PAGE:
The Yetzer Hara
Posted by: richardmgreen ()
Date: October 11, 2002 06:39AM

Religion has always wrestled with the problem of evil. And while Judaism recognizes an external enemy called the Satan or
"adversary", it is more concerned with the Yetzer Hara, the "evil impulse" or the internal devil or enemy.
Jewish religious literature goes into it in depth and Chabad acts like they have a copyright on all of that but it's really worth checking out some classical Jewish sources to see how people have dealt with the problem over the centuries. It appears to me that when you reach a certain plateau, all of a sudden a new devil or problem arises on the horizon.
The Jewish literature says the "yetzer hara" has 3 functions:
1. It tempts man
2. It brings him up on false charges
3. It condemns him to death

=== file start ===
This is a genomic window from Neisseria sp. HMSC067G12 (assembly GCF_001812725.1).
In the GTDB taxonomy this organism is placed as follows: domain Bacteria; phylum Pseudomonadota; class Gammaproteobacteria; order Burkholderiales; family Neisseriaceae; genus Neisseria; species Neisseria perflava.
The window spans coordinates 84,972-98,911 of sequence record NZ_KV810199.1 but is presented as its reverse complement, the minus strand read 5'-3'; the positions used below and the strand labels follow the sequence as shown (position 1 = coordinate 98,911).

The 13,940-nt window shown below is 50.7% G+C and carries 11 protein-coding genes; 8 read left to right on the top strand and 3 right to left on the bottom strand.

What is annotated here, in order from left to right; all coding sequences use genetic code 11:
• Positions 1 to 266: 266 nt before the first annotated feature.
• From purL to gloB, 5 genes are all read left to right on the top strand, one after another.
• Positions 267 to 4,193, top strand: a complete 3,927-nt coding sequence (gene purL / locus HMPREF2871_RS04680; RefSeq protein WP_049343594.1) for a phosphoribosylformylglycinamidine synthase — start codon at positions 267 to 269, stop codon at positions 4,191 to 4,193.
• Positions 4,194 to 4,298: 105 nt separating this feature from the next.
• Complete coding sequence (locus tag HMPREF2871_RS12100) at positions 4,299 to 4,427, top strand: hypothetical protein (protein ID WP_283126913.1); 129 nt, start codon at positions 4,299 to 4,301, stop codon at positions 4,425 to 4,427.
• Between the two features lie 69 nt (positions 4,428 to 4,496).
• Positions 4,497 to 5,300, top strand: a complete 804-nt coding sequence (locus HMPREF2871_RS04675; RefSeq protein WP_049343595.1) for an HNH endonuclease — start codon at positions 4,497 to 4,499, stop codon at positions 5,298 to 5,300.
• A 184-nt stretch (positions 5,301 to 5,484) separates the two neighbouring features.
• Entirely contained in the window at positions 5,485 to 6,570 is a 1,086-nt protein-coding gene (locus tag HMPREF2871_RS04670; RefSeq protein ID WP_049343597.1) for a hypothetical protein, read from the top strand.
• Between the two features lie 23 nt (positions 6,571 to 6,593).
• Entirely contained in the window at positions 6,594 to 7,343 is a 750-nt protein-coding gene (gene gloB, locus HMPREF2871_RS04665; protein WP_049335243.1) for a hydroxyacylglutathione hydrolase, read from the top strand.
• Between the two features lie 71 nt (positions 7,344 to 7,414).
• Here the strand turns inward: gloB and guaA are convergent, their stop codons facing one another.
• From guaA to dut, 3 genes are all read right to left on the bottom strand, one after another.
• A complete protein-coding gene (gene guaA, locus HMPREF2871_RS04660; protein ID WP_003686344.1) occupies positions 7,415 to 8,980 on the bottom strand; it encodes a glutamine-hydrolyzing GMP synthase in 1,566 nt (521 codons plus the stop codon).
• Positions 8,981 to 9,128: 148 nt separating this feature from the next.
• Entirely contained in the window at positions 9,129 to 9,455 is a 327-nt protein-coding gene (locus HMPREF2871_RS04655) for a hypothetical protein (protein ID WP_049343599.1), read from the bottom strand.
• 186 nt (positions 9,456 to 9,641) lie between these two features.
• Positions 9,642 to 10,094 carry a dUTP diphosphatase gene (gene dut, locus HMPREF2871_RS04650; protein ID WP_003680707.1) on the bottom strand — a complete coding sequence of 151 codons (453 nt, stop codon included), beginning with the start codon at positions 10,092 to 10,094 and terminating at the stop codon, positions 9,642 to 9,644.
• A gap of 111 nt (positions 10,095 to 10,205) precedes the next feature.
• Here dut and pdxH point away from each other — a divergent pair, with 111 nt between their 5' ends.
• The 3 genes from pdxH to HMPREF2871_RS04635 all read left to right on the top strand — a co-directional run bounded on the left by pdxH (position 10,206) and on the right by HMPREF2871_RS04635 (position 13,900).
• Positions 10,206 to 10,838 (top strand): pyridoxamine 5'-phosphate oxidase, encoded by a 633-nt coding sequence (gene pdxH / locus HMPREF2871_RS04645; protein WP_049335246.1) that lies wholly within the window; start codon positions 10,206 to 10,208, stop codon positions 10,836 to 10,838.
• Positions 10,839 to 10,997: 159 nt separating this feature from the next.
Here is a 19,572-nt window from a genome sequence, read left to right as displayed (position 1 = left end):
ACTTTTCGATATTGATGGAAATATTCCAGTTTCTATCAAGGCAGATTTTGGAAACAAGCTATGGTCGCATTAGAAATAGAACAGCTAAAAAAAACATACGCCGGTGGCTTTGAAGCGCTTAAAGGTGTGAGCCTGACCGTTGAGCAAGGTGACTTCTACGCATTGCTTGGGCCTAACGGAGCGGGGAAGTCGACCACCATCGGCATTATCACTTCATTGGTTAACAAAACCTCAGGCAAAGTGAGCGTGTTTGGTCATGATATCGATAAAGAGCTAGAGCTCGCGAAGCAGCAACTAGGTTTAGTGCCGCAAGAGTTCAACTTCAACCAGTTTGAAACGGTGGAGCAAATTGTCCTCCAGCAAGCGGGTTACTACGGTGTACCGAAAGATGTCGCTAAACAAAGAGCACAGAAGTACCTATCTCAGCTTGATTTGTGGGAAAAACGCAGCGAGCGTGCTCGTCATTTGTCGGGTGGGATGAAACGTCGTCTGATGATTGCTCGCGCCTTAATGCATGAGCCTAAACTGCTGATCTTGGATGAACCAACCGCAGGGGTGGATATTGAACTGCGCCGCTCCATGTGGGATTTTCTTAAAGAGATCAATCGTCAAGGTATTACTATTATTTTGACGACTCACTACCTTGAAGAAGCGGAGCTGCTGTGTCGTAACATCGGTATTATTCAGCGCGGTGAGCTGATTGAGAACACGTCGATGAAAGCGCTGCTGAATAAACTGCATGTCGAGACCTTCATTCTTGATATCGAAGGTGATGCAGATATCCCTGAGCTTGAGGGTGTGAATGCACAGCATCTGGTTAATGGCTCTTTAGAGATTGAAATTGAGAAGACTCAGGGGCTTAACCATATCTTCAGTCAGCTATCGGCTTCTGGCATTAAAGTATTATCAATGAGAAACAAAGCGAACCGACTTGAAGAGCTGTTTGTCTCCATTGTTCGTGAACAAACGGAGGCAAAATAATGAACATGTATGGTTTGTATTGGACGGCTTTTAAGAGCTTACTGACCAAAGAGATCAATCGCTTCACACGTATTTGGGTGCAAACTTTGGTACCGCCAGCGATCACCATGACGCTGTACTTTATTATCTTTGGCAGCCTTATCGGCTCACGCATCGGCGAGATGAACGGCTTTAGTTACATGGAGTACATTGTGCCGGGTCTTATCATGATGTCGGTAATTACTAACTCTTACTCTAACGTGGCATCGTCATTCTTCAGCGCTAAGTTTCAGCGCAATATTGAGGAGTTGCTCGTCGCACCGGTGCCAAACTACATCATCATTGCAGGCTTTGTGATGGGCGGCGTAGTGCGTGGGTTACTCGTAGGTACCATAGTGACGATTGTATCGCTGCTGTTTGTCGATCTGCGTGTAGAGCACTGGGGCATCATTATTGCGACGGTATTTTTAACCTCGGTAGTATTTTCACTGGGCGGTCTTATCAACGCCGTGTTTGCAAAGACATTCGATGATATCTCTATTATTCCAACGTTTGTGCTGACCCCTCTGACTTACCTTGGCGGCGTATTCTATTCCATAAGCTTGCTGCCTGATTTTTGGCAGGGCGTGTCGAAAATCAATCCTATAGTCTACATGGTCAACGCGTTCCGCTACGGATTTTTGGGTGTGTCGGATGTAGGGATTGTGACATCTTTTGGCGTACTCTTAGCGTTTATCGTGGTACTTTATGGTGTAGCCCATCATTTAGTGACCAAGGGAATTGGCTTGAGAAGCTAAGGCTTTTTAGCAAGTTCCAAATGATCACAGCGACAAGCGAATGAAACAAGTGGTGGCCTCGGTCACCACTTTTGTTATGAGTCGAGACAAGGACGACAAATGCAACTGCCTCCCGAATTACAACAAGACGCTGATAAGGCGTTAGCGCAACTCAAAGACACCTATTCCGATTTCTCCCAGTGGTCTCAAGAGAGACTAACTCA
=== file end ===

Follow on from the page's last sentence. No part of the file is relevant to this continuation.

It's called "old foolish king" because Jewish tradition claims it starts at birth unlike the "yetzer tov" or good inclination which starts at puberty. It's also called Pharoe, angel of Esau, angel of Death, etc.
The Jewish literature (and not just Chabad's book the Tanya), say it emanates from the left ventricle in the heart. For example, in Latin "left" means "sinister". And in Norse mythology, Hela the Godess of death used to wear a cloak because her left side was dead and she needed to wear the cloak to maintain her vitality.
The Tanya calls it a "demon and a straining force" but I believe only in what's scientific. It seems to me that it's related to the deoxygenated blood (and the denatured hemoglobin in the left side of the heart) and the effect of magnetism. Someone who knows enough about biology could take all of this out of the realm of myth and into the realm of science. Any takers?

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